Contributions
SSS 10.4% of the monthly salary credit not exceeding
P15,000 and payable by both employer (7.07%) and
employee (3.33%) effective Jan. 1, 2007.

EC Starting Jan. 1, 2007, P10 for a monthly salary credit


of P14,500 and below and P30 for employees with an
MSC of P15,000 and payable only by employer.
SS Number
The SS number assigned to a member is the lifetime number and must
always be used in all transactions with the SSS. The member should not
secure another number at any other time.

If the member wishes to secure another SS card and cannot remember


the SS number, it is advisable to inquire from the SSS servicing branch.

If a member has more than one SS number, this will cause delay in
processing of the claim for benefits or loans in the future. Thus, it is important
that a member should have only one SS number. Therefore, he/she should
write or visit the SSS servicing branch to request for the cancellation of the
other number/s and consolidation of all of the contributions under the
retained number. From then on, the retained number should be used in all
transactions with the SSS.
Right to Institute
Sec. 22 - The right to institute the necessary action
against the employer may be commenced within
twenty (20) years from the time the delinquency is
known or the assessment is made by the SSS, or from
the time the benefit accrues, as the case may be.
Lo v. CA
Private respondents application was denied because the SSS records
showed that he became a member only in 1983, and contributions
in his favor were remitted only from October 1983 to September
1984. As private respondent knew that SSS contributions were
deducted from his salary since compulsory SSS coverage took
effect in 1957, he filed a petition with the Social Security
Commission against Jose Lo and his son Rafael Lo, who took over
the management of the company. The Commission upheld private
respondent's claim and ordered petitioner and Jose Lo to remit to
the SSS the unpaid contribution in favor of private respondent,
including penalties and charges.
Lo v. CA
Petitioner filed a petition for review with the Court of Appeals, which
affirmed the decision of the Commission. When the appellate court
denied his motion for reconsideration, petitioner filed this petition
for review by certiorari. He contended that the lower court erred in
ruling that the claim had not yet prescribed. Petitioner claimed
that Payment of SS premium, as stated in the Decision, is an
obligation created by law hence, without need of demand, it
becomes due on the date when such payment should be made.
Hence, under Article 1150 [of the Civil Code], the right of action to
recover unremitted SS premium accrues on the date it is payable
and may be brought beginning such date.
Lo v. CA
SC:
Supreme Court dismissed the petition, and affirmed the decision of the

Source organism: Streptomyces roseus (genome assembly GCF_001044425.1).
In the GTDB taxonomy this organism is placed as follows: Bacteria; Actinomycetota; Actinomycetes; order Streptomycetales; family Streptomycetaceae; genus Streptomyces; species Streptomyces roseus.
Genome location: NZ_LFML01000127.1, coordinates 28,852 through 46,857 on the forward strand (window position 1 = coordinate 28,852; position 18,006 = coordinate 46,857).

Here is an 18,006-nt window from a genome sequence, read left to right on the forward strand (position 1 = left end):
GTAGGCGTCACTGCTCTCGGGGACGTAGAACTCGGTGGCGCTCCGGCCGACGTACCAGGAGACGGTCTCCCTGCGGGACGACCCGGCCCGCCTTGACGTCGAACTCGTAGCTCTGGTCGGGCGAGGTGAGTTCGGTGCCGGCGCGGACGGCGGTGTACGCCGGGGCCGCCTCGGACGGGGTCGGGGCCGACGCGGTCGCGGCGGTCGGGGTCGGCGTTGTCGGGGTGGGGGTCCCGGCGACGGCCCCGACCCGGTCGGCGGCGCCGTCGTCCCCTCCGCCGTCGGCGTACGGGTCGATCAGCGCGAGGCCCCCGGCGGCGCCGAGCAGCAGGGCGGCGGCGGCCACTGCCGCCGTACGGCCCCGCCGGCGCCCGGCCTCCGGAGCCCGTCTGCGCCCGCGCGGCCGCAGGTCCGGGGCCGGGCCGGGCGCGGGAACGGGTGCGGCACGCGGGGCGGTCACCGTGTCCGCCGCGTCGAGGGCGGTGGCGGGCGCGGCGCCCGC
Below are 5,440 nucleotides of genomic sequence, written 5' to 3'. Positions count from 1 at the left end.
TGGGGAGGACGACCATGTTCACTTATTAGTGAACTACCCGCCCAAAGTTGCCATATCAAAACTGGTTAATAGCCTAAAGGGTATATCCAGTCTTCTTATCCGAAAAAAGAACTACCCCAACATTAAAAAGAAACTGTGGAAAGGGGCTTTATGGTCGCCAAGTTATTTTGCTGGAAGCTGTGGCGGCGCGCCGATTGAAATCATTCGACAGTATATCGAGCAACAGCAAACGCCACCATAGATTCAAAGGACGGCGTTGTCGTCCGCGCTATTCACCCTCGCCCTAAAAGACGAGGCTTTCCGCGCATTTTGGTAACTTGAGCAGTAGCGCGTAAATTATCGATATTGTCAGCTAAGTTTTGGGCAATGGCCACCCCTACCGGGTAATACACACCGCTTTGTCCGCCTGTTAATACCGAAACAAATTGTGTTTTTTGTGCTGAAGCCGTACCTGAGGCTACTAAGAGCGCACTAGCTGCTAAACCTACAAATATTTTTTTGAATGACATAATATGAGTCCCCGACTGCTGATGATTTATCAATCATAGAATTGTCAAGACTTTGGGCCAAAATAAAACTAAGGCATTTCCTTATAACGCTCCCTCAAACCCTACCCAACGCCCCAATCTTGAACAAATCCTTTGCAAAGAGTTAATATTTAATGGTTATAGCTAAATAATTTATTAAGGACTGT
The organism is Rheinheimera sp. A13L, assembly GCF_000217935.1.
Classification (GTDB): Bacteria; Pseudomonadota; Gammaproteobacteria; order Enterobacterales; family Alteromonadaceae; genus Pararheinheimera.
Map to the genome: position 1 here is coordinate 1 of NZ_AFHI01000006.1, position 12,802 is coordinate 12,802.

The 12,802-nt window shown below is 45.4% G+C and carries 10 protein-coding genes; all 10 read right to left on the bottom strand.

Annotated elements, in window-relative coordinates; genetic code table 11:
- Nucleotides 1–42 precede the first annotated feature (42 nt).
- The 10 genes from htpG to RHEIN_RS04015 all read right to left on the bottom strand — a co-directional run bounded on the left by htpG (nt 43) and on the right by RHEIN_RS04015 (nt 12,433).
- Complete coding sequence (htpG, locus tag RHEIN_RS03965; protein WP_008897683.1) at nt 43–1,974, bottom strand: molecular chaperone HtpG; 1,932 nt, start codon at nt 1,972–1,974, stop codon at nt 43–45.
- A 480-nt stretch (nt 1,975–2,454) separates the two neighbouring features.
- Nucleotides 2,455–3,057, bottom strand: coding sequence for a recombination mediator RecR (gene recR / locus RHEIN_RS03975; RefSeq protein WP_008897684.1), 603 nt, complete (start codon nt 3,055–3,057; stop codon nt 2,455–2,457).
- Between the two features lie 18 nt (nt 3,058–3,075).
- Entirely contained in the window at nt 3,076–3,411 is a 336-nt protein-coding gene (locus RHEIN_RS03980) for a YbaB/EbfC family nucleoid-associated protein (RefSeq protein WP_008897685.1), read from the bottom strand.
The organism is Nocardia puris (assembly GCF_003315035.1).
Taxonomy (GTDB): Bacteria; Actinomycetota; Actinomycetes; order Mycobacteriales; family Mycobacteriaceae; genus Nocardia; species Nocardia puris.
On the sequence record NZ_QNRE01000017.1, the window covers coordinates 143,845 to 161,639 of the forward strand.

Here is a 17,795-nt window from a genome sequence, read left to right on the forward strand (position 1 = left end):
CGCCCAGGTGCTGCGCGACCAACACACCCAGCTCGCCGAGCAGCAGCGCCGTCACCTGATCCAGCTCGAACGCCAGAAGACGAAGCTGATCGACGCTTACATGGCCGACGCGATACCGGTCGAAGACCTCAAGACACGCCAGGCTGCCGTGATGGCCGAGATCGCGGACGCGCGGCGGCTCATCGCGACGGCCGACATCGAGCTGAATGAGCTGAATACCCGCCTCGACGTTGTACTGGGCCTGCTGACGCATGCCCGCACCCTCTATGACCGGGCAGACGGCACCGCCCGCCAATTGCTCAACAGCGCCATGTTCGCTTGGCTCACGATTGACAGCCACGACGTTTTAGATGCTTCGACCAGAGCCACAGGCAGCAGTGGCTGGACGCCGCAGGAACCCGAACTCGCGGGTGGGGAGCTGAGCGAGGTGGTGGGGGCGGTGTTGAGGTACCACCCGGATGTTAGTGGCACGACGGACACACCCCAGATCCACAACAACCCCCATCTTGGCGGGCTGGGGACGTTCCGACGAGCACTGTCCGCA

Court of Appeals. Section 22 (b), par. 2, of Republic Act No. 1161, or the SSS
Law, expressly provides that the right to institute the necessary action
against the employer may be commenced within twenty years from the
time the delinquency is known or the assessment is made by the SSS, or
from the time the benefit accrues, as the case may be. The provision is
clear that the period of prescription commences to run only upon the
discovery of the violation, which took place in 1985. When the complaint
was filed on August 14, 1985, less than one year had passed since private
respondent discovered the delinquency. Therefore, the claim was timely
instituted.
Penal Clause
Who are liable and what are the penalties.
Who can file?
(i) Criminal action arising from a violation of the provisions of
this Act may be commenced by the SSS or the employee
concerned either under this Act or in appropriate cases under
the Revised Penal Code: Provided, That such criminal action
may be filed by the SSS in the city or municipality where the
SSS office is located, if the violation was committed within its
territorial jurisdiction or in Metro Manila, at the option of the
SSS.
Garcia v. SSC
SSC found Garcia, the sole surviving director of Impact
Corporation, petitioner herein, liable for unremitted
SSS contributions.
Issue is whether or not petitioner, as the only surviving
director of Impact Corporation, can be made solely
liable for the corporate obligations of Impact
Corporation pertaining to unremitted SSS premium
contributions and penalties therefore.
Garcia v. SSC
Petitioner challenges the finding of the Court of Appeals
that under Section 28 (f) of the Social Security Law, a
mere director or officer of an employer corporation,
and not necessarily a "managing" director or officer,
can be held liable for the unpaid SSS premium
contributions.
Garcia v. SSC
Section 28 (f) of the Social Security Law provides the
following:
(f) If the act or omission penalized by this Act be
committed by an association, partnership, corporation